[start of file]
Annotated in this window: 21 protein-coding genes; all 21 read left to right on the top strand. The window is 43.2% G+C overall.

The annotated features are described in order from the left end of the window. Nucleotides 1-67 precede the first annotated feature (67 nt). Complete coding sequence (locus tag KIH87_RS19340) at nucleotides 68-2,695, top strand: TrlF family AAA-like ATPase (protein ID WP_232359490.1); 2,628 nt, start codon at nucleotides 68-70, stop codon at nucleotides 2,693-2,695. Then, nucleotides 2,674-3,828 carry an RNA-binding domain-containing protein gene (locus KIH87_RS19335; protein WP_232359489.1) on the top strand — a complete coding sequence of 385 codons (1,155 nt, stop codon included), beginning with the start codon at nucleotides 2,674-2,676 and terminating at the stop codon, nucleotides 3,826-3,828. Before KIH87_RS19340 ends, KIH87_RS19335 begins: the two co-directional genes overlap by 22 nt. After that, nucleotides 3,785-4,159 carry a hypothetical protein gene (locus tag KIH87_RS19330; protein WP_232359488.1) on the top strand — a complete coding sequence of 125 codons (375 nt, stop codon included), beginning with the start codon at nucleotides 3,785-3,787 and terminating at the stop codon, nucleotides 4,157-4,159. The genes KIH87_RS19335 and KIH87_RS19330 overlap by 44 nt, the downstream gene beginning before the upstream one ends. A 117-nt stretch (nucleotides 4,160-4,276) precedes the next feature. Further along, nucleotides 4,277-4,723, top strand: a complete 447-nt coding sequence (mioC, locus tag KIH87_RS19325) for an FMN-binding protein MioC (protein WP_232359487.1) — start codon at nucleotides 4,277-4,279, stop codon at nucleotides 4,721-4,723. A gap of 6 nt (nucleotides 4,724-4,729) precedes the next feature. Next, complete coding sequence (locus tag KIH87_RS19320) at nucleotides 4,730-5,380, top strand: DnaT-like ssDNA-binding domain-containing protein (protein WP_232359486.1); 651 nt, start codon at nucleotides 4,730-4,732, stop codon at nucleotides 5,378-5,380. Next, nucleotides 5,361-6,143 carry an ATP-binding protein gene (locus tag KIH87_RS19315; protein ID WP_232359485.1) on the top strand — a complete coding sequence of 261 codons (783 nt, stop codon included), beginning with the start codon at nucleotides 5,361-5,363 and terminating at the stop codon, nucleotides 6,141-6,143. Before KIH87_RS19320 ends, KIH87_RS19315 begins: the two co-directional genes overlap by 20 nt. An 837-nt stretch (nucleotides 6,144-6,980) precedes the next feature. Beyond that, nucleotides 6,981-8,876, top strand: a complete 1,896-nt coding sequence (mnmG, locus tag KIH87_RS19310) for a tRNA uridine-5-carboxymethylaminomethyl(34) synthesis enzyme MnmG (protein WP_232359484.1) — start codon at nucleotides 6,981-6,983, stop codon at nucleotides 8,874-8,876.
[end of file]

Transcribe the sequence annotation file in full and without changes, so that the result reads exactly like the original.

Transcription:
Annotated in this window: 21 protein-coding genes; all 21 read left to right on the top strand. The window is 43.2% G+C overall.

The annotated features are described in order from the left end of the window. Nucleotides 1-67 precede the first annotated feature (67 nt). Complete coding sequence (locus tag KIH87_RS19340) at nucleotides 68-2,695, top strand: TrlF family AAA-like ATPase (protein ID WP_232359490.1); 2,628 nt, start codon at nucleotides 68-70, stop codon at nucleotides 2,693-2,695. Then, nucleotides 2,674-3,828 carry an RNA-binding domain-containing protein gene (locus KIH87_RS19335; protein WP_232359489.1) on the top strand — a complete coding sequence of 385 codons (1,155 nt, stop codon included), beginning with the start codon at nucleotides 2,674-2,676 and terminating at the stop codon, nucleotides 3,826-3,828. Before KIH87_RS19340 ends, KIH87_RS19335 begins: the two co-directional genes overlap by 22 nt. After that, nucleotides 3,785-4,159 carry a hypothetical protein gene (locus tag KIH87_RS19330; protein WP_232359488.1) on the top strand — a complete coding sequence of 125 codons (375 nt, stop codon included), beginning with the start codon at nucleotides 3,785-3,787 and terminating at the stop codon, nucleotides 4,157-4,159. The genes KIH87_RS19335 and KIH87_RS19330 overlap by 44 nt, the downstream gene beginning before the upstream one ends. A 117-nt stretch (nucleotides 4,160-4,276) precedes the next feature. Further along, nucleotides 4,277-4,723, top strand: a complete 447-nt coding sequence (mioC, locus tag KIH87_RS19325) for an FMN-binding protein MioC (protein WP_232359487.1) — start codon at nucleotides 4,277-4,279, stop codon at nucleotides 4,721-4,723. A gap of 6 nt (nucleotides 4,724-4,729) precedes the next feature. Next, complete coding sequence (locus tag KIH87_RS19320) at nucleotides 4,730-5,380, top strand: DnaT-like ssDNA-binding domain-containing protein (protein WP_232359486.1); 651 nt, start codon at nucleotides 4,730-4,732, stop codon at nucleotides 5,378-5,380. Next, nucleotides 5,361-6,143 carry an ATP-binding protein gene (locus tag KIH87_RS19315; protein ID WP_232359485.1) on the top strand — a complete coding sequence of 261 codons (783 nt, stop codon included), beginning with the start codon at nucleotides 5,361-5,363 and terminating at the stop codon, nucleotides 6,141-6,143. Before KIH87_RS19320 ends, KIH87_RS19315 begins: the two co-directional genes overlap by 20 nt. An 837-nt stretch (nucleotides 6,144-6,980) precedes the next feature. Beyond that, nucleotides 6,981-8,876, top strand: a complete 1,896-nt coding sequence (mnmG, locus tag KIH87_RS19310) for a tRNA uridine-5-carboxymethylaminomethyl(34) synthesis enzyme MnmG (protein WP_232359484.1) — start codon at nucleotides 6,981-6,983, stop codon at nucleotides 8,874-8,876.